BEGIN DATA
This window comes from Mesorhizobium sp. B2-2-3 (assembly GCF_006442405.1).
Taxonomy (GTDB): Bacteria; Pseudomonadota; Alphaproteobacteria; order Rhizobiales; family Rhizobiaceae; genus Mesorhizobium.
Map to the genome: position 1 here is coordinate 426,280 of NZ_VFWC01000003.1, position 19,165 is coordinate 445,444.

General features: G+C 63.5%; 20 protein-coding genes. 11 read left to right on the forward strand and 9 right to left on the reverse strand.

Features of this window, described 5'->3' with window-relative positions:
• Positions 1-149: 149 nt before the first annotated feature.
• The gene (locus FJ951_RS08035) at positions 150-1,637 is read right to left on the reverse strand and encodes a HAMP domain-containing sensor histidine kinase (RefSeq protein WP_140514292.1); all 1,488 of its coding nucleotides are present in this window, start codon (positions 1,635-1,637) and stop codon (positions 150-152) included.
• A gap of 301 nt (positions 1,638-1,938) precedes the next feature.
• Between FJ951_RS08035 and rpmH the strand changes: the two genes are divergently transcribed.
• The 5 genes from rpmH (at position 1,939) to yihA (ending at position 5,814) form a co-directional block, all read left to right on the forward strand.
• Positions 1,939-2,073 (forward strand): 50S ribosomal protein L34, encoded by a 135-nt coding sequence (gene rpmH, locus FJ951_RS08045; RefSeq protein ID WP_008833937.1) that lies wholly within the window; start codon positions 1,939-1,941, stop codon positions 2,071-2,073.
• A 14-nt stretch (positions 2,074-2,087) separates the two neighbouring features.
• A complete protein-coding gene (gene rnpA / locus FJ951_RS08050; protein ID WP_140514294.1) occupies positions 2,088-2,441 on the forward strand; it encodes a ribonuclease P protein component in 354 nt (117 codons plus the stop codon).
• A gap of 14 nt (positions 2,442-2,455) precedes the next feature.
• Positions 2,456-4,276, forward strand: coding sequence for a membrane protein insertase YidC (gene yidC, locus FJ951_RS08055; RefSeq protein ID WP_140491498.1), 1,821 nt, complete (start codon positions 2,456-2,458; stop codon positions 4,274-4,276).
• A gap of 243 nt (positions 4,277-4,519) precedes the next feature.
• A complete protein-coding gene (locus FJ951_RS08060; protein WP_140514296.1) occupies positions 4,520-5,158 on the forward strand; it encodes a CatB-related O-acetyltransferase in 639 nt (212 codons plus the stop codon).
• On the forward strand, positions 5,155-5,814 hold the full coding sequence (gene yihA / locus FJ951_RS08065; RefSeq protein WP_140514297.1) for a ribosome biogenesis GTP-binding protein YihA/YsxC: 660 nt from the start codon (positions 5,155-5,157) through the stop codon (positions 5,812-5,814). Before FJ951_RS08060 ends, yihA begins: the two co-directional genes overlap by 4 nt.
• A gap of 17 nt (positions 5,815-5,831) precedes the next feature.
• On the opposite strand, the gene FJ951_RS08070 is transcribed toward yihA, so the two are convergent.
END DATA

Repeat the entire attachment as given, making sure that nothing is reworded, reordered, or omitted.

This window comes from Mesorhizobium sp. B2-2-3 (assembly GCF_006442405.1).
Taxonomy (GTDB): Bacteria; Pseudomonadota; Alphaproteobacteria; order Rhizobiales; family Rhizobiaceae; genus Mesorhizobium.
Map to the genome: position 1 here is coordinate 426,280 of NZ_VFWC01000003.1, position 19,165 is coordinate 445,444.

General features: G+C 63.5%; 20 protein-coding genes. 11 read left to right on the forward strand and 9 right to left on the reverse strand.

Features of this window, described 5'->3' with window-relative positions:
• Positions 1-149: 149 nt before the first annotated feature.
• The gene (locus FJ951_RS08035) at positions 150-1,637 is read right to left on the reverse strand and encodes a HAMP domain-containing sensor histidine kinase (RefSeq protein WP_140514292.1); all 1,488 of its coding nucleotides are present in this window, start codon (positions 1,635-1,637) and stop codon (positions 150-152) included.
• A gap of 301 nt (positions 1,638-1,938) precedes the next feature.
• Between FJ951_RS08035 and rpmH the strand changes: the two genes are divergently transcribed.
• The 5 genes from rpmH (at position 1,939) to yihA (ending at position 5,814) form a co-directional block, all read left to right on the forward strand.
• Positions 1,939-2,073 (forward strand): 50S ribosomal protein L34, encoded by a 135-nt coding sequence (gene rpmH, locus FJ951_RS08045; RefSeq protein ID WP_008833937.1) that lies wholly within the window; start codon positions 1,939-1,941, stop codon positions 2,071-2,073.
• A 14-nt stretch (positions 2,074-2,087) separates the two neighbouring features.
• A complete protein-coding gene (gene rnpA / locus FJ951_RS08050; protein ID WP_140514294.1) occupies positions 2,088-2,441 on the forward strand; it encodes a ribonuclease P protein component in 354 nt (117 codons plus the stop codon).
• A gap of 14 nt (positions 2,442-2,455) precedes the next feature.
• Positions 2,456-4,276, forward strand: coding sequence for a membrane protein insertase YidC (gene yidC, locus FJ951_RS08055; RefSeq protein ID WP_140491498.1), 1,821 nt, complete (start codon positions 2,456-2,458; stop codon positions 4,274-4,276).
• A gap of 243 nt (positions 4,277-4,519) precedes the next feature.
• A complete protein-coding gene (locus FJ951_RS08060; protein WP_140514296.1) occupies positions 4,520-5,158 on the forward strand; it encodes a CatB-related O-acetyltransferase in 639 nt (212 codons plus the stop codon).
• On the forward strand, positions 5,155-5,814 hold the full coding sequence (gene yihA / locus FJ951_RS08065; RefSeq protein WP_140514297.1) for a ribosome biogenesis GTP-binding protein YihA/YsxC: 660 nt from the start codon (positions 5,155-5,157) through the stop codon (positions 5,812-5,814). Before FJ951_RS08060 ends, yihA begins: the two co-directional genes overlap by 4 nt.
• A gap of 17 nt (positions 5,815-5,831) precedes the next feature.
• On the opposite strand, the gene FJ951_RS08070 is transcribed toward yihA, so the two are convergent.